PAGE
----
HOUSTON >> The previous time the Kansas City Chiefs won a playoff game Bill Clinton was President and Tonya Harding's ex-husband had just been arrested for hiring someone to attack figure skating rival Nancy Kerrigan.
Kansas City (11-5) has lost eight postseason games since that win over the Oilers in Houston on Jan. 16, 1994, and will return to the city to face the Texans on Saturday in the wild-card round, looking to snap this lengthy skid.
The Chiefs, who have won a franchise-record 10 straight games, insist they won't be thinking about their years of playoffs woes when they line up to meet the AFC South champion Texans.
"I don't think this team's carrying that weight, to be honest," quarterback Alex Smith said. "Those were the other 22 years and 22 teams. This is us."
So instead of thinking about playoff failures that include Lin Elliott's three field-goal misses against Indianapolis in 1995 and the 28-point lead they blew against the Colts two years ago, they're simply focusing on the challenge of dealing with Houston.
"Since 1-5, it's been a playoff atmosphere," Kansas City linebacker Derrick Johnson said. "It was kind of a win or go home type deal. We've been winning for 10 weeks straight — that doesn't guarantee us an 11th win, but we do have some momentum ... (but) we have to play our best game if we're going to win in Houston."
The Texans are perhaps this season's most improbable playoff team after winning seven of their last nine games to rebound from a terrible start to finish 9-7 and return to the postseason for the first time since 2012.
They did it with four different quarterbacks and after losing star running back Arian Foster to a season-ending Achilles tendon injury in October. Houston got a boost from a defense led by NFL sack leader J.J. Watt that finished strong, allowing a league-best 12.7 points a game in its last nine games.
Saturday's game will be the season's second meeting after a 27-20 win by the Chiefs in the opener.
"We were down 27-9 in the first half. That's not going to win any playoff games," coach Bill O'Brien said of that first meeting. "I think we have to look at it to learn from some of the things we did there. But ... we have to make sure we know both teams are very different."
Some things to know about the Chiefs-Texans playoff game.
SAVORING THE MOMENT: Houston's youngest player, 21-year-old rookie receiver Jaelen Strong, knows to appreciate being in the playoffs because there's no guarantee of returning. If he wasn't already savoring the moment, he was reminded to do so by the story of 39-year-old punter Shane Lechler, who hasn't been to the postseason since 2002 with the Oakland Raiders.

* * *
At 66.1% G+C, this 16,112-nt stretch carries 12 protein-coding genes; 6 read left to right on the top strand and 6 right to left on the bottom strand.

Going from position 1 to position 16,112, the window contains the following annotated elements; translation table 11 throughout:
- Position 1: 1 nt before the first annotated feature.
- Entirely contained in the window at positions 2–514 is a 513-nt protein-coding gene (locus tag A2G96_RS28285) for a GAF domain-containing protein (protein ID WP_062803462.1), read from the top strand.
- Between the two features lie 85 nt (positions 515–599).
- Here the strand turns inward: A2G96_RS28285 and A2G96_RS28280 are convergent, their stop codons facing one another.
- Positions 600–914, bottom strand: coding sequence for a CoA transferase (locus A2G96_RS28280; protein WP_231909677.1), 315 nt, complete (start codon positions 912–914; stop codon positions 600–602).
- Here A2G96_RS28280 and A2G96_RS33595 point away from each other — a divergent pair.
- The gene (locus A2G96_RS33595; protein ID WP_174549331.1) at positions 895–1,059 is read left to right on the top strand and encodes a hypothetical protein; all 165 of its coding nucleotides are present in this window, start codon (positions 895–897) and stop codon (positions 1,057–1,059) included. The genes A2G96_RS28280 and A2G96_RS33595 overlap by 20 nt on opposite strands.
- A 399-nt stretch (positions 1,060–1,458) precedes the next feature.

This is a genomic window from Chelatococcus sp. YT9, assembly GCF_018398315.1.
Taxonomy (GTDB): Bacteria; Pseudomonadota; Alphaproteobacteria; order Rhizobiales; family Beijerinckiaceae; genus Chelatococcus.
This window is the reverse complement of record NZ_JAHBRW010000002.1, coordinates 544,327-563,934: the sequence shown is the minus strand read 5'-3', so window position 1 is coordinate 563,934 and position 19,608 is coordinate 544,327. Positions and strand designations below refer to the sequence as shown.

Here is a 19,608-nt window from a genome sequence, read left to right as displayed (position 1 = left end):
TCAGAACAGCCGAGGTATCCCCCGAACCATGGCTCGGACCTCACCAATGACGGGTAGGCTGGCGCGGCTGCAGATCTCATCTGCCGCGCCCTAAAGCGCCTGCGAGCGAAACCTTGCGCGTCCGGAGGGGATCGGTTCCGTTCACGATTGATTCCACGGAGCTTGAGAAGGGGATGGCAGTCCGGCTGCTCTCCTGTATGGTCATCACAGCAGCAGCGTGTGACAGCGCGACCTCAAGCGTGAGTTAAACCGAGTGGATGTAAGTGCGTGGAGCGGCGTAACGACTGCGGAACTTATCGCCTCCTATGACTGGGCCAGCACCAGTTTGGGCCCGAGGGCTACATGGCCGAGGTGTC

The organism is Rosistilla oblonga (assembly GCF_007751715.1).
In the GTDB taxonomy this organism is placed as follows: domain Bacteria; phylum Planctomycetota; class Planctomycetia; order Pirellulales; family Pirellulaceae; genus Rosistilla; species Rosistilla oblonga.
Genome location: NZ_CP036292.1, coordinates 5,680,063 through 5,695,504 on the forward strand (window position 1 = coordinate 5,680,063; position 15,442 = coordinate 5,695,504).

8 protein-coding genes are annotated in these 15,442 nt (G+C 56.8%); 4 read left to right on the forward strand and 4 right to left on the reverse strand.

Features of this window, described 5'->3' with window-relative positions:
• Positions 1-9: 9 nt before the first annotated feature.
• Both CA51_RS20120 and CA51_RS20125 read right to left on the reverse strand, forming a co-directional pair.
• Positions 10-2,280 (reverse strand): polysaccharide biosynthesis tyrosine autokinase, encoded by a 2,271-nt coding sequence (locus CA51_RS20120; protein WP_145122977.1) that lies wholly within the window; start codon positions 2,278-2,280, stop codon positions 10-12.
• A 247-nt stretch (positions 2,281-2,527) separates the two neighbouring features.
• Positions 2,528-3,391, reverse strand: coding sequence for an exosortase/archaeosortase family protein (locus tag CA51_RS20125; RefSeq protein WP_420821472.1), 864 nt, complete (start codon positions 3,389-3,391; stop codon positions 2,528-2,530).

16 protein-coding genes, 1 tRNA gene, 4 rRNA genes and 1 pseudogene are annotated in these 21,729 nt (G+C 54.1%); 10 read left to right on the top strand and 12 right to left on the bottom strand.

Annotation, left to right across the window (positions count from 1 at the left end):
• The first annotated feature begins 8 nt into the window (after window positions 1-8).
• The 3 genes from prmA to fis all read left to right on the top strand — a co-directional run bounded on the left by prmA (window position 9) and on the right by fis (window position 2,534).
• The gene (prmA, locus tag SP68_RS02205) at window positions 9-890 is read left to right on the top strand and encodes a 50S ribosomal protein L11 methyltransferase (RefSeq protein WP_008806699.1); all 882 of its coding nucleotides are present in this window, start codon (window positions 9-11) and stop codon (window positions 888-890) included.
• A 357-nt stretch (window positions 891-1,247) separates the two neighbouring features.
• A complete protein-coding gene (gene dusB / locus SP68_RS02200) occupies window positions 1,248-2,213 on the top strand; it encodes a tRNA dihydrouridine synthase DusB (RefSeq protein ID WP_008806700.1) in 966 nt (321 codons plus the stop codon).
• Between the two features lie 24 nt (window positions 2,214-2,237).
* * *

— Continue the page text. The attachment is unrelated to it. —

Strong was in elementary school that year.
"As a rookie, I just want to do what they tell me to do, do my job and work as hard as I can because I know there are guys that haven't been to the playoffs since I was probably like 8 years old," Strong said.
Lechler shook his head when told Strong was only 8 the last time he reached the postseason.
"I told the guys ...: 'Don't take this stuff for granted. These chances don't come around too often,"' Lechler said. "I had veteran guys like Rich Gannon, Jerry Rice and Tim Brown tell me that and I didn't listen. I took it for granted my first three years and it took me a long time to get back."
SACK ATTACK IS BACK: Chiefs linebacker Justin Houston will play for the first time since Nov. 29, when he hyperextended his knee in a game against Buffalo, and fellow pass rusher Tamba Hali will not be limited after playing a handful of snaps last week following surgery on his broken thumb. That means the Chiefs' defense — allowing 17.9 points, third-best in the NFL — should be even better.
"I know he's excited about the opportunity to get back out there," defensive coordinator Bob Sutton said of Houston, an All-Pro last season. "He'll be ready to roll."
ALSO RETURNING: This time a year ago, Eric Berry was in the middle of chemotherapy treatment for lymphoma. Now, the Pro Bowl safety is anchoring the Kansas City secondary as it prepares for DeAndre Hopkins and Co.
"There's more at stake, more on the line. But we just keep raising the level," he said, "and go about it that way."
DYNAMIC DUO: Watt had 17 1/2 sacks this season and outside linebacker Whitney Mercilus finished with 12 to give Houston the only duo with at least 12 sacks each in the NFL and give the Texans two players with at least 10 for the first time in franchise history. Mercilus finished the regular season strong, piling up 5 1/2 sacks, with one forced fumble, one fumble recovery and one pass defensed in December to earn AFC defensive player of the month honors.
REDEMPTION FOR HOYER?: Houston quarterback Brian Hoyer had two turnovers in the first meeting with the Chiefs before he was benched in the fourth quarter in favor of Ryan Mallett. Hoyer is back to starting for the Texans after returning last week following his second concussion in less than a month. Despite those struggles early against the Chiefs, he doesn't view this game as a chance at redemption.
"It's not a personal vendetta of me versus the Kansas City Chiefs," Hoyer said. "They played us tough, and it was tough for us to have success against them. So I think if anything that's a challenge, again, to go against these guys."